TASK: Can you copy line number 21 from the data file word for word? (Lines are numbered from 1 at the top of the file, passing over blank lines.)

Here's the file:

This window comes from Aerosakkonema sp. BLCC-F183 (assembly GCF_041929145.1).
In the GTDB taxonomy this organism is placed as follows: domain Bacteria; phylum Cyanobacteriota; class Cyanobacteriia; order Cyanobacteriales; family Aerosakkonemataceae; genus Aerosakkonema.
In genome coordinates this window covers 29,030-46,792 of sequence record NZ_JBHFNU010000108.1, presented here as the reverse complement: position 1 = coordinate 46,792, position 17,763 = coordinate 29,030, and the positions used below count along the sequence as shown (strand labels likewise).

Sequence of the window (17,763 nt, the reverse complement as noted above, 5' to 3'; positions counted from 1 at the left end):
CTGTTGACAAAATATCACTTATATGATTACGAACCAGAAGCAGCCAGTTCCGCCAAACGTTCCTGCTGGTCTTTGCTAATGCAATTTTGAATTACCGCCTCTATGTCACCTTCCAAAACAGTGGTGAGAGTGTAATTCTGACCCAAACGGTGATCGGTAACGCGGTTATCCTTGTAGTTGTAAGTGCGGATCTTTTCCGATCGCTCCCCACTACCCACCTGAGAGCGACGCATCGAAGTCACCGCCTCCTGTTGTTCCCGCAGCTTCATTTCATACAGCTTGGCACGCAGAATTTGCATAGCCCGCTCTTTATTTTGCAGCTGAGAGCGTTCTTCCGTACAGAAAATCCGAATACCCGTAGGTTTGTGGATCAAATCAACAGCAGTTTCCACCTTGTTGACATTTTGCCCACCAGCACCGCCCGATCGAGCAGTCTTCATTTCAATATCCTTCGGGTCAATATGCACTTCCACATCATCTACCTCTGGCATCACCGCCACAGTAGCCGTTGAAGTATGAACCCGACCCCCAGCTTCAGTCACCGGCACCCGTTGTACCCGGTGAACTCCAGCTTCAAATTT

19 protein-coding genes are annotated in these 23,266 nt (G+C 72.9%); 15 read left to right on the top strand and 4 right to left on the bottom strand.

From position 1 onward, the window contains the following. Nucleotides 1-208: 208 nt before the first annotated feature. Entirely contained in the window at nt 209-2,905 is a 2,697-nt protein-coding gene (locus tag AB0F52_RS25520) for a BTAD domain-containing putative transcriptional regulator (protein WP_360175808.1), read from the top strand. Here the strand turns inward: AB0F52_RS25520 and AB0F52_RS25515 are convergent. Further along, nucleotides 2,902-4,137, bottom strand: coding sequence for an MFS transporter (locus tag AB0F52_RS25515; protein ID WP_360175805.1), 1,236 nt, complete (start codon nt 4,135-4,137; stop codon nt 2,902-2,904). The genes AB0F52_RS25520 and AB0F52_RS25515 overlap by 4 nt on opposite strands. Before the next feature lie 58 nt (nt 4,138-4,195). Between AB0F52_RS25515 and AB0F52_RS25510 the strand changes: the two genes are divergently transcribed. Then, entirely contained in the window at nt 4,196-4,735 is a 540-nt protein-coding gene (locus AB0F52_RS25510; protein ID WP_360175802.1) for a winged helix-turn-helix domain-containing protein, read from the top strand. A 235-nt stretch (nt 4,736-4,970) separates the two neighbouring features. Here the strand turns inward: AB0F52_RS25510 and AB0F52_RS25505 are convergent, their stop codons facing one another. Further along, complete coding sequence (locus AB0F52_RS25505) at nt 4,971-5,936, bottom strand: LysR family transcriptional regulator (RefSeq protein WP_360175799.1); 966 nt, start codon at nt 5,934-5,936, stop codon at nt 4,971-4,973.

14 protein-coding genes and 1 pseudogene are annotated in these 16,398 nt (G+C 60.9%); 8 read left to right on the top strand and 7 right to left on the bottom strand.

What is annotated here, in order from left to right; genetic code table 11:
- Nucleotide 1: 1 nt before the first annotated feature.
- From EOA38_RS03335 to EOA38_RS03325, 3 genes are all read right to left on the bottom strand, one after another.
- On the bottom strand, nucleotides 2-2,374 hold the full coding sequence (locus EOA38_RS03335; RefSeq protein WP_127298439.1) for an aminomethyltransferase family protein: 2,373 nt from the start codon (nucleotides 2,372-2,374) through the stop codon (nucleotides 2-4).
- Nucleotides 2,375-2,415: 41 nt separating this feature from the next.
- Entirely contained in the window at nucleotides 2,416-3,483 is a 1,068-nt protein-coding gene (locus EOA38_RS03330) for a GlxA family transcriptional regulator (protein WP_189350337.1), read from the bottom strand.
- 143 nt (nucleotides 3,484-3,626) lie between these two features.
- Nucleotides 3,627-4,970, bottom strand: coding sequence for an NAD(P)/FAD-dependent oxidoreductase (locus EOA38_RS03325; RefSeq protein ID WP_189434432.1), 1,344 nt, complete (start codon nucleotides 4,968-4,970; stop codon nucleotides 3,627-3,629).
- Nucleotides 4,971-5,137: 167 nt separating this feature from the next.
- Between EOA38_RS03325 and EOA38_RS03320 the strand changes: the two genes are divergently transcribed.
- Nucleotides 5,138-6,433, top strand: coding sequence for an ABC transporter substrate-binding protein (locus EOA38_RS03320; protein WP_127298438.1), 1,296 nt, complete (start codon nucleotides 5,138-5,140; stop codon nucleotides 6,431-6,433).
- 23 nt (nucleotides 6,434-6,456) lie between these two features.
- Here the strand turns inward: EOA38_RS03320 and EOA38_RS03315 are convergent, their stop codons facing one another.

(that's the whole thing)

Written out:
- Here the strand turns inward: EOA38_RS03320 and EOA38_RS03315 are convergent, their stop codons facing one another.